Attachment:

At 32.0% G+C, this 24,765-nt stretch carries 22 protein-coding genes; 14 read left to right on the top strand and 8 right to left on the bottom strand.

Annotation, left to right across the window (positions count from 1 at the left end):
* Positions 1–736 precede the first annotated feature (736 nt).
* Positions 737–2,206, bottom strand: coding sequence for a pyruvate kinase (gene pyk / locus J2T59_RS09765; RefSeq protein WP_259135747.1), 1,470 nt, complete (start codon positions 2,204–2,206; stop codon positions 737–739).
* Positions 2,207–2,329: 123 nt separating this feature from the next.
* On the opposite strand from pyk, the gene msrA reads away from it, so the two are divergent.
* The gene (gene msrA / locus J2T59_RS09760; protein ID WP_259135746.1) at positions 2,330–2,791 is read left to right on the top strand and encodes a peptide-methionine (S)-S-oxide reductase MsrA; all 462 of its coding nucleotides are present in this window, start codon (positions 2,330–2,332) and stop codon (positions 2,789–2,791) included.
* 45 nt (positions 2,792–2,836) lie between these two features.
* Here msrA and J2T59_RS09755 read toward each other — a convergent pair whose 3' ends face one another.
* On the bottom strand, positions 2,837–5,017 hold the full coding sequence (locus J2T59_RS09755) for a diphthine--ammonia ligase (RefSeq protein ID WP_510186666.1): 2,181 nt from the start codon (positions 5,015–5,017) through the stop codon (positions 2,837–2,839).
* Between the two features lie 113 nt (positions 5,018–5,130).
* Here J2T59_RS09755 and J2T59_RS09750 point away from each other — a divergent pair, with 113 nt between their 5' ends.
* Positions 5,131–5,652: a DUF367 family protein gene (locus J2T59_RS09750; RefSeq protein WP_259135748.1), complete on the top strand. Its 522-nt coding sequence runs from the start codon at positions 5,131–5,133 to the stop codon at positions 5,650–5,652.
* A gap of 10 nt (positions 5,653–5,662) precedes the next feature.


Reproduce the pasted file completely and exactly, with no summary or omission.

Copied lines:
At 32.0% G+C, this 24,765-nt stretch carries 22 protein-coding genes; 14 read left to right on the top strand and 8 right to left on the bottom strand.

Annotation, left to right across the window (positions count from 1 at the left end):
* Positions 1–736 precede the first annotated feature (736 nt).
* Positions 737–2,206, bottom strand: coding sequence for a pyruvate kinase (gene pyk / locus J2T59_RS09765; RefSeq protein WP_259135747.1), 1,470 nt, complete (start codon positions 2,204–2,206; stop codon positions 737–739).
* Positions 2,207–2,329: 123 nt separating this feature from the next.
* On the opposite strand from pyk, the gene msrA reads away from it, so the two are divergent.
* The gene (gene msrA / locus J2T59_RS09760; protein ID WP_259135746.1) at positions 2,330–2,791 is read left to right on the top strand and encodes a peptide-methionine (S)-S-oxide reductase MsrA; all 462 of its coding nucleotides are present in this window, start codon (positions 2,330–2,332) and stop codon (positions 2,789–2,791) included.
* 45 nt (positions 2,792–2,836) lie between these two features.
* Here msrA and J2T59_RS09755 read toward each other — a convergent pair whose 3' ends face one another.
* On the bottom strand, positions 2,837–5,017 hold the full coding sequence (locus J2T59_RS09755) for a diphthine--ammonia ligase (RefSeq protein ID WP_510186666.1): 2,181 nt from the start codon (positions 5,015–5,017) through the stop codon (positions 2,837–2,839).
* Between the two features lie 113 nt (positions 5,018–5,130).
* Here J2T59_RS09755 and J2T59_RS09750 point away from each other — a divergent pair, with 113 nt between their 5' ends.
* Positions 5,131–5,652: a DUF367 family protein gene (locus J2T59_RS09750; RefSeq protein WP_259135748.1), complete on the top strand. Its 522-nt coding sequence runs from the start codon at positions 5,131–5,133 to the stop codon at positions 5,650–5,652.
* A gap of 10 nt (positions 5,653–5,662) precedes the next feature.